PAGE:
4 Steps to a Great First (Graphic) Impression
When customers first approach and enter your place of business, they’re forming an opinion.
So, when you’re creating the signature graphics for your business—including choosing colors and typography and designing your logos, signage, and wraps—good design principles are essential. Follow these four rules to create an impeccable first impression.
1. Think it through
How will your design elements be integrated into your business? That important question will help you make choices about your design elements, says Jeff Fisher, founder of graphic design firm LogoMotives, based in Portland, Oregon. For example, if you’re planning on using your logo in various media—on your website, employee t-shirts, and vehicle wraps—work with a designer to create elements and choose colors that will work well in each of those formats
2. Consider your “color consequences”
You may love a specific shade of purple, but that isn’t a good enough reason to make it the signature color for your business, says Dean Logan, creative director at French West Vaughan, an advertising and public relations firm in Raleigh, North Carolina. Color reproduces differently in digital platforms, which uses the RGB (red, green, blue) color spectrum, than print, which uses a CMYK (cyan, magenta, yellow, black) color spectrum. RGB can produce many more colors than CMYK, so shades may differ in digital platforms.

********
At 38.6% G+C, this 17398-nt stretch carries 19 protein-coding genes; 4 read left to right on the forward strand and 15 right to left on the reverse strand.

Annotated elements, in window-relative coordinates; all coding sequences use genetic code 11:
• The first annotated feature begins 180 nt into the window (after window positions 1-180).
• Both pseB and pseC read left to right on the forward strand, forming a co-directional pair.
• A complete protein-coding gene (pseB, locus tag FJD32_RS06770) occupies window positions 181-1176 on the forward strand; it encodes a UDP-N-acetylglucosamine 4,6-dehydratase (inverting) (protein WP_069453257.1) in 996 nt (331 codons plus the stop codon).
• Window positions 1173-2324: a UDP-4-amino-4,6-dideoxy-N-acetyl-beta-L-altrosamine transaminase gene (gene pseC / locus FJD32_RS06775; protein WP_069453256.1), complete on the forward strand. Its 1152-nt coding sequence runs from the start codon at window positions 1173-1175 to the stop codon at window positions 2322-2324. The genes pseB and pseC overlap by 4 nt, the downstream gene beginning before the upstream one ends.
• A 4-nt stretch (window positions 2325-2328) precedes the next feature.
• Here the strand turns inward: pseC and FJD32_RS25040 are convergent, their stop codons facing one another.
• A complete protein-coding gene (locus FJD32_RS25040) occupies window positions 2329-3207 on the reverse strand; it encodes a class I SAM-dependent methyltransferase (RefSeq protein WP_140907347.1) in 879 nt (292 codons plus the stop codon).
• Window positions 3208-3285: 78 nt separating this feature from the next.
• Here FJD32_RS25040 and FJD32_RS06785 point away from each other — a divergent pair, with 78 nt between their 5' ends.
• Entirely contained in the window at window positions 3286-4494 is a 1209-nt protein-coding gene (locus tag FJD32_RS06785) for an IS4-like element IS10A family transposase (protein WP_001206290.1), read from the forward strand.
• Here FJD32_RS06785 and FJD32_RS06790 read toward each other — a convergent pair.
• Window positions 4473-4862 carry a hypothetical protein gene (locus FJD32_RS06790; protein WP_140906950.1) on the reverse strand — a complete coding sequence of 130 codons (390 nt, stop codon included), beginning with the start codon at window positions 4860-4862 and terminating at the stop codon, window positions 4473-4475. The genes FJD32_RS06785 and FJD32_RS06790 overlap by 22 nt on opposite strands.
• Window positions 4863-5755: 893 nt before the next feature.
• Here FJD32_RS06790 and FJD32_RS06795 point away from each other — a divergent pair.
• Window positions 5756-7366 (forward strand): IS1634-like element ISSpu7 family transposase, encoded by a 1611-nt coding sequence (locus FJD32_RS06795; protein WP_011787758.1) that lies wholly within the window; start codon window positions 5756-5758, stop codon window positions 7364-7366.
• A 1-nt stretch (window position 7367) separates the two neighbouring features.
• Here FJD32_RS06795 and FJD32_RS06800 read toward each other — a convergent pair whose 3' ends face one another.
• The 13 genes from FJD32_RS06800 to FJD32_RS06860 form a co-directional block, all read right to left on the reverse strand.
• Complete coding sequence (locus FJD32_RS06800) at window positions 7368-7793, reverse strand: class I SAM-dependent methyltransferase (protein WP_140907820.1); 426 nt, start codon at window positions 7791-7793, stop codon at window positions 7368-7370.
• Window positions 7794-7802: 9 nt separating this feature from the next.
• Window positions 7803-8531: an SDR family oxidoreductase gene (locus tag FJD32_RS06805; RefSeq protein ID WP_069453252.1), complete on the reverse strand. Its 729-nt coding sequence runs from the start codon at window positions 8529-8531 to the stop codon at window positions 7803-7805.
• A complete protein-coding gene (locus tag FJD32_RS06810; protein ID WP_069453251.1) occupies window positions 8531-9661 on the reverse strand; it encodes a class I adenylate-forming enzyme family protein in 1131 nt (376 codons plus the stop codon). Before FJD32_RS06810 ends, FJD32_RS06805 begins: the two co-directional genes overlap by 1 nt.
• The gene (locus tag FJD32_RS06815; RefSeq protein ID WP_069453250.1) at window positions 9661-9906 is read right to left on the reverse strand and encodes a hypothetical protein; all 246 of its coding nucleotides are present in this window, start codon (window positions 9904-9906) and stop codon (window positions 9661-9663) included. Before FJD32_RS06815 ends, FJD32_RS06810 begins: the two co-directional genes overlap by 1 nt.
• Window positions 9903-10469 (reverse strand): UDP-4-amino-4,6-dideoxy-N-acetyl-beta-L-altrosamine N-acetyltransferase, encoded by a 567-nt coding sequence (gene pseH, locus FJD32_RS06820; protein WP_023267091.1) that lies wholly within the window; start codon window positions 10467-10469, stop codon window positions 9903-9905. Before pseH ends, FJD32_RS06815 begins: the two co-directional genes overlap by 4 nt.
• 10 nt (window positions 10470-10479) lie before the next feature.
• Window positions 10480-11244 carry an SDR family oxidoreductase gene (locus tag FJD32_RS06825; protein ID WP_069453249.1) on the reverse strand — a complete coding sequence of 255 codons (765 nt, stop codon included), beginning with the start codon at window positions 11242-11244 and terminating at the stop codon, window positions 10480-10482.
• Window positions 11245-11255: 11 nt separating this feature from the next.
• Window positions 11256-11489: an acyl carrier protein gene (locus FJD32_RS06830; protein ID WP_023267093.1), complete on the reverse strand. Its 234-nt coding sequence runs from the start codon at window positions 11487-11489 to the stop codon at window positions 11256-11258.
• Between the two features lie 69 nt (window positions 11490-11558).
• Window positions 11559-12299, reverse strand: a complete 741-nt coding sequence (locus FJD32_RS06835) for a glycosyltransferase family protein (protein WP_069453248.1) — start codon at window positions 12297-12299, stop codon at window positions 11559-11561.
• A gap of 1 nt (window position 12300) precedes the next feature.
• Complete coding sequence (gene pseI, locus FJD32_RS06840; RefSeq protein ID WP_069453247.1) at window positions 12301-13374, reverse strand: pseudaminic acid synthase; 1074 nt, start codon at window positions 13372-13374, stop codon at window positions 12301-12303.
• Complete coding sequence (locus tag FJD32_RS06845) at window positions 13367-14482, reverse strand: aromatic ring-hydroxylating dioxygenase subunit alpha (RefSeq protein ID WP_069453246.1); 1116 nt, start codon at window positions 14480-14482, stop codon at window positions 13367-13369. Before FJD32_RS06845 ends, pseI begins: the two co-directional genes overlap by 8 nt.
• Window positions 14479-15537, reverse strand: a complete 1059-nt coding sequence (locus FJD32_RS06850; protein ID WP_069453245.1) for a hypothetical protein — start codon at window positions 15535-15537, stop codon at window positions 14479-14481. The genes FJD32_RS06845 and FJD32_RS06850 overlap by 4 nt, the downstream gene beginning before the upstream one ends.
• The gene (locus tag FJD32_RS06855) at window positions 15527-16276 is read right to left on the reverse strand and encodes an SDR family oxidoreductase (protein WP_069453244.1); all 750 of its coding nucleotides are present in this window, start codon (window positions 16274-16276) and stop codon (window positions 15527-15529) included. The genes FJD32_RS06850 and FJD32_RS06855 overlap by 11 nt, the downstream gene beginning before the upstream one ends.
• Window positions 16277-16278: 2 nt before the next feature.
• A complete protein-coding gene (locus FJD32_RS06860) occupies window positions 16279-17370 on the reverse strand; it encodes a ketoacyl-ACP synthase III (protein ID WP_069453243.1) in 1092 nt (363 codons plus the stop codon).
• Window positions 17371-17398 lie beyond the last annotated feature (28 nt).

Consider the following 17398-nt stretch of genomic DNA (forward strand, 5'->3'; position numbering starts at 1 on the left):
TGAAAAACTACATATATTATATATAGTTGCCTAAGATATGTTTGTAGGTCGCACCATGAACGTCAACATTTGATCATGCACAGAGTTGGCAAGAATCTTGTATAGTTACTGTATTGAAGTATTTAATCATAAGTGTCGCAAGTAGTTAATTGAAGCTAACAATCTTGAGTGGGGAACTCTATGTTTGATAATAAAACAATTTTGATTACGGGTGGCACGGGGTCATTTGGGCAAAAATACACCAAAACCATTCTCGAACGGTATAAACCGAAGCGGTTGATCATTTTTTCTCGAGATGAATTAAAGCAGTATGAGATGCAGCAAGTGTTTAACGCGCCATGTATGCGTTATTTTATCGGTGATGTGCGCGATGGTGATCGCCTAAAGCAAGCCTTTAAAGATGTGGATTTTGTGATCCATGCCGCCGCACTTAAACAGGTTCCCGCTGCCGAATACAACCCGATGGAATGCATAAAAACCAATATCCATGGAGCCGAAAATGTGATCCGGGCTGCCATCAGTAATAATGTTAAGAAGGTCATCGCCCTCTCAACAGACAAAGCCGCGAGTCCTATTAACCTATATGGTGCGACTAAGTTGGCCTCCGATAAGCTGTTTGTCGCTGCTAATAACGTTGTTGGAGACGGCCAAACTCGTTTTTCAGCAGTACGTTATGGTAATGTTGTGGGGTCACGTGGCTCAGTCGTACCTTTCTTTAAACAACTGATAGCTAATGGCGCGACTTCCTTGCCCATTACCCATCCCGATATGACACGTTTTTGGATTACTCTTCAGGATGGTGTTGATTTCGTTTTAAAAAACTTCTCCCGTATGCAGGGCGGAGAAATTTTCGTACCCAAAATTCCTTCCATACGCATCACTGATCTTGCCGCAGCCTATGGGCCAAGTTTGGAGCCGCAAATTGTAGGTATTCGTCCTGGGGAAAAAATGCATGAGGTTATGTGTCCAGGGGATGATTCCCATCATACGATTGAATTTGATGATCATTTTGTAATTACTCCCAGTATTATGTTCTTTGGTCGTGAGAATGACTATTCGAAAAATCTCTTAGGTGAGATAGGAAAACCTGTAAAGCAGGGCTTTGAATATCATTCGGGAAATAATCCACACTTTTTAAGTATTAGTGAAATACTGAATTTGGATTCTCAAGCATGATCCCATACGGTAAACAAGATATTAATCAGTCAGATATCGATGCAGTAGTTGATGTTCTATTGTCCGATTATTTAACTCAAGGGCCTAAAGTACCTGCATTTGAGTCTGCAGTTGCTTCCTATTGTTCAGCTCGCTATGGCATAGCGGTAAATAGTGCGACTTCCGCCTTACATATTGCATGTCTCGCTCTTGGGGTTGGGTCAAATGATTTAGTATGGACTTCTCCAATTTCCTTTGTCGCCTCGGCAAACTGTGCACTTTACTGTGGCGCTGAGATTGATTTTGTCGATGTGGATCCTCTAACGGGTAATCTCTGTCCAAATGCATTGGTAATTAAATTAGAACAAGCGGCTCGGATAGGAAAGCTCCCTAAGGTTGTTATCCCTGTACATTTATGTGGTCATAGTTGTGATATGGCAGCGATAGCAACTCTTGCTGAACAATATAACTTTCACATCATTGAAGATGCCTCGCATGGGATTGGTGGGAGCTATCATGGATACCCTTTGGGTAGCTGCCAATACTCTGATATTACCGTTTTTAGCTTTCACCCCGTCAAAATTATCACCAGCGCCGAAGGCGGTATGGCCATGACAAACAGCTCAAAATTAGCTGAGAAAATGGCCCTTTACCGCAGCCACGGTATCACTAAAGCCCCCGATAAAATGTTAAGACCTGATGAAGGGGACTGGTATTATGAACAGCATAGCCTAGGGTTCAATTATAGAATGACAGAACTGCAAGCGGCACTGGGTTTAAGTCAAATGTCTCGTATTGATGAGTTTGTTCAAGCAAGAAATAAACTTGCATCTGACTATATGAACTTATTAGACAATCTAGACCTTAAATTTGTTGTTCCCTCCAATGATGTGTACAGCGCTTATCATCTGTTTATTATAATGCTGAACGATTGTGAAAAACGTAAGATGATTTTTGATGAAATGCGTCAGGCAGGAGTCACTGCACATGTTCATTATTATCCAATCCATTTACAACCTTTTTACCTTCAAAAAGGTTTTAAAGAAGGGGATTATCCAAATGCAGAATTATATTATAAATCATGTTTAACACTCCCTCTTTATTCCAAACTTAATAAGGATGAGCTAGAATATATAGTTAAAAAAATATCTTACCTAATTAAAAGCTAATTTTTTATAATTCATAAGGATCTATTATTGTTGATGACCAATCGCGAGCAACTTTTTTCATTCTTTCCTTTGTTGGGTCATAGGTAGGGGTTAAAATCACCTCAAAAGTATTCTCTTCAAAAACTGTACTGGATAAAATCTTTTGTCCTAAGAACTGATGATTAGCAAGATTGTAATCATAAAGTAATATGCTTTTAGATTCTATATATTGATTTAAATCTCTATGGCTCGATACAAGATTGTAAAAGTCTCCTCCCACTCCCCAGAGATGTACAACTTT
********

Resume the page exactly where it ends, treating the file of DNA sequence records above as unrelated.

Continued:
3. Find the right type
Sans serif fonts (typefaces that don’t have small projecting features called “serifs” at the end of strokes) typically scale well, so they’re increasingly popular design choices for companies that want to keep a consistent look, Logan says. “A font that may look good on a business card may not on a digital screen,” he adds. Your graphic designer may also recommend font pairings that work well together. Beware of mixing fonts without knowing what you’re doing, because the effect can look unprofessional.
4. Follow the golden rule
From your interior design to your digital presence, your choice of graphics will likely have an impact, Fisher says. You’ve likely heard the design acronym KISS—keep it simple, stupid—but it’s so well-known because it’s important, he adds. When you’re working on the foundational elements of your company, such as logo design and signage, simple imagery and typography often reproduce best across a variety of media.
“Sometimes, we have to show people what the logo or design will look like with everything they want us to put in it to show that overly complex designs and 20-word taglines don’t really work,” he says.
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